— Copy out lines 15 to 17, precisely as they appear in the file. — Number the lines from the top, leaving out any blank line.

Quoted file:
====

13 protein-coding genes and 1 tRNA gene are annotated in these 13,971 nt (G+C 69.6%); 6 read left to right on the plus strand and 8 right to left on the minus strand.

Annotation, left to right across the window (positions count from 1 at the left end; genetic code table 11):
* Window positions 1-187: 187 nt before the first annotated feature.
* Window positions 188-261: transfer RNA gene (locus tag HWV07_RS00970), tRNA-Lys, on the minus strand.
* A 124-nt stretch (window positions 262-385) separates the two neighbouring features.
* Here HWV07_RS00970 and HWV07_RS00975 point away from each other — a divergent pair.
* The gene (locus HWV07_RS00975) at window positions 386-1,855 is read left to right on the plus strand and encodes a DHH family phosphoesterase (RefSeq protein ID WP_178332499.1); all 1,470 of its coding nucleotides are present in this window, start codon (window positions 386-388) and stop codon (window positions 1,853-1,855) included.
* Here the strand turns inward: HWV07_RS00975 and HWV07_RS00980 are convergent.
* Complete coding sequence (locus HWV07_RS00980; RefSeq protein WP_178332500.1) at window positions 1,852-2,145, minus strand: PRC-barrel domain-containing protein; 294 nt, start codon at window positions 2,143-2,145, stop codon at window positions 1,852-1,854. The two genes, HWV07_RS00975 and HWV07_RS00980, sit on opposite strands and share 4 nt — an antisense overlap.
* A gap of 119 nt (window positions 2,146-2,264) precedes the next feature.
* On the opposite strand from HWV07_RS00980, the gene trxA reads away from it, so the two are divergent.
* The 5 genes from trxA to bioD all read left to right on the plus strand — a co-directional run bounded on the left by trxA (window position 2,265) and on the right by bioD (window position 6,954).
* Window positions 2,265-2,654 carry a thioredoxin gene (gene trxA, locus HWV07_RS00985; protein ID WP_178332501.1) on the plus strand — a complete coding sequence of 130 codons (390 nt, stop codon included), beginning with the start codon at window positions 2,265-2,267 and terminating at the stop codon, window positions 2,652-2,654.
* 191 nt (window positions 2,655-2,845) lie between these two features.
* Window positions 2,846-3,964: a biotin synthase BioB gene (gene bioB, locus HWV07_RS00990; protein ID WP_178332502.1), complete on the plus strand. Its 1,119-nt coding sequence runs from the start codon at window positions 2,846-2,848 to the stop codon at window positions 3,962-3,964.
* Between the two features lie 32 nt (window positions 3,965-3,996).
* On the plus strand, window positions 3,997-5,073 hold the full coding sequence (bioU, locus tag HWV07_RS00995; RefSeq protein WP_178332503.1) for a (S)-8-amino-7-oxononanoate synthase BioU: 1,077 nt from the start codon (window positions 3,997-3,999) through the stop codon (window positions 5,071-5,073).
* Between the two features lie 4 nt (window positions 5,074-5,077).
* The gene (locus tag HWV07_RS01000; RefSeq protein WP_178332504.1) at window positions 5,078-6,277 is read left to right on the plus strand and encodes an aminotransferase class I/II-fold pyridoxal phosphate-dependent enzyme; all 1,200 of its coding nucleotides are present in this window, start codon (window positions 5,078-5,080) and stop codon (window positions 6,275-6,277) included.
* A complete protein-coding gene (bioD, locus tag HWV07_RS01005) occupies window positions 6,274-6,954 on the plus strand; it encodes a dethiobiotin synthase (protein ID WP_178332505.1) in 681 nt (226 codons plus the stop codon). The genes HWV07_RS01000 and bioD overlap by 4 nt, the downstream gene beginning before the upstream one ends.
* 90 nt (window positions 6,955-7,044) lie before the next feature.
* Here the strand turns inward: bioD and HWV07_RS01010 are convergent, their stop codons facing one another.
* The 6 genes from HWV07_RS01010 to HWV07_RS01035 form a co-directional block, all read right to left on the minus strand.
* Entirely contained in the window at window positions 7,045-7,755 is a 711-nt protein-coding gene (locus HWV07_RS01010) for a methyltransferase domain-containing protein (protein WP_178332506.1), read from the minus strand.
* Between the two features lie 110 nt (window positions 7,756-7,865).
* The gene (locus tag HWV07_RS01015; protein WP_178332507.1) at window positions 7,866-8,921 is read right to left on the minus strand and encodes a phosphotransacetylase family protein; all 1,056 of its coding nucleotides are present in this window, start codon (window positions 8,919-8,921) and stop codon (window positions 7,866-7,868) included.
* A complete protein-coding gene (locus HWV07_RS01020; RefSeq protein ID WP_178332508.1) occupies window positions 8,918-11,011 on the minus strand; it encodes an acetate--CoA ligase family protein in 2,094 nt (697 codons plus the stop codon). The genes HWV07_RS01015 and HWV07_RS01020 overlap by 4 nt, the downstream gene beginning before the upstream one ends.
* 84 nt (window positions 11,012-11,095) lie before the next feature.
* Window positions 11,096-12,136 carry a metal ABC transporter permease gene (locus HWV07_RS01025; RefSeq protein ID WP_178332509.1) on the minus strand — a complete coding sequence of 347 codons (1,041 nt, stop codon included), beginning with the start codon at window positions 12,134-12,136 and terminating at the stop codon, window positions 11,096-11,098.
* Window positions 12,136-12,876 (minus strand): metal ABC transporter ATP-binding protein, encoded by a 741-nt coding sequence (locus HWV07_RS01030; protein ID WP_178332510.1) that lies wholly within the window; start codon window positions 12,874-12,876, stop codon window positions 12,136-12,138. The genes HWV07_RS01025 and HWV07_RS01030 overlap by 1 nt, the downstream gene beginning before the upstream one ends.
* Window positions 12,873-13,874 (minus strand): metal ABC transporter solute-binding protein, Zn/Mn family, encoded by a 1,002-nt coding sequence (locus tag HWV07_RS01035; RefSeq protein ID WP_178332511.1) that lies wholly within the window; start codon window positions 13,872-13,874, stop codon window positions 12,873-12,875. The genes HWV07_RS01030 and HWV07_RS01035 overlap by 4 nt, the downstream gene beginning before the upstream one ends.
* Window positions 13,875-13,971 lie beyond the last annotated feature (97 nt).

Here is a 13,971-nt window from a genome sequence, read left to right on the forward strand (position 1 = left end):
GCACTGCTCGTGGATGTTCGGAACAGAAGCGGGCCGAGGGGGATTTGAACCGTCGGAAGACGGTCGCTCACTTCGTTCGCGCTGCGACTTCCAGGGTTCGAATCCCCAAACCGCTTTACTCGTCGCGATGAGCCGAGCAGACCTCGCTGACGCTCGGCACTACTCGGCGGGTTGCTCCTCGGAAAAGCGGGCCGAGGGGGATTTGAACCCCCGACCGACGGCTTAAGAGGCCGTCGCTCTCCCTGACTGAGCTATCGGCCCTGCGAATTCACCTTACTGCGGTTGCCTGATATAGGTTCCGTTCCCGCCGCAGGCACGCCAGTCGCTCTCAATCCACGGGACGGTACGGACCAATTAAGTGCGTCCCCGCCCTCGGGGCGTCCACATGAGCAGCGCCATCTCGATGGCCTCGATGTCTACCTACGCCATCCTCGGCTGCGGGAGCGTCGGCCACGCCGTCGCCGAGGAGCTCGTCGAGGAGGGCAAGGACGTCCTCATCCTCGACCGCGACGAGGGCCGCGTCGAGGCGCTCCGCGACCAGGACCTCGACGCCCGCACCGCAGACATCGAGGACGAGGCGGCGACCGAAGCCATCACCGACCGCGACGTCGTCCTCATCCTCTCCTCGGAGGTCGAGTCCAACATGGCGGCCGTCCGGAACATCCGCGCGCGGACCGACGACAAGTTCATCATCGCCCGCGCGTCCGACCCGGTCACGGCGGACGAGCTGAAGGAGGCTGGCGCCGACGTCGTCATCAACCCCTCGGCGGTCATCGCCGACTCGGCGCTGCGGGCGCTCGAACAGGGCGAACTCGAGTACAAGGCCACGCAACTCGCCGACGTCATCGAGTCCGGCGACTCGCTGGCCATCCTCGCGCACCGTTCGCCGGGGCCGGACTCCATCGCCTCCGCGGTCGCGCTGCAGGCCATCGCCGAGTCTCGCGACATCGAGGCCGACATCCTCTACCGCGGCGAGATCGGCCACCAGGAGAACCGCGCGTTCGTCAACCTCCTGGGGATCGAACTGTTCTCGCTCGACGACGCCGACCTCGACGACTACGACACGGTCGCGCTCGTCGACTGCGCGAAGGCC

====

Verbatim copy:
* Window positions 2,846-3,964: a biotin synthase BioB gene (gene bioB, locus HWV07_RS00990; protein ID WP_178332502.1), complete on the plus strand. Its 1,119-nt coding sequence runs from the start codon at window positions 2,846-2,848 to the stop codon at window positions 3,962-3,964.
* Between the two features lie 32 nt (window positions 3,965-3,996).
* On the plus strand, window positions 3,997-5,073 hold the full coding sequence (bioU, locus tag HWV07_RS00995; RefSeq protein WP_178332503.1) for a (S)-8-amino-7-oxononanoate synthase BioU: 1,077 nt from the start codon (window positions 3,997-3,999) through the stop codon (window positions 5,071-5,073).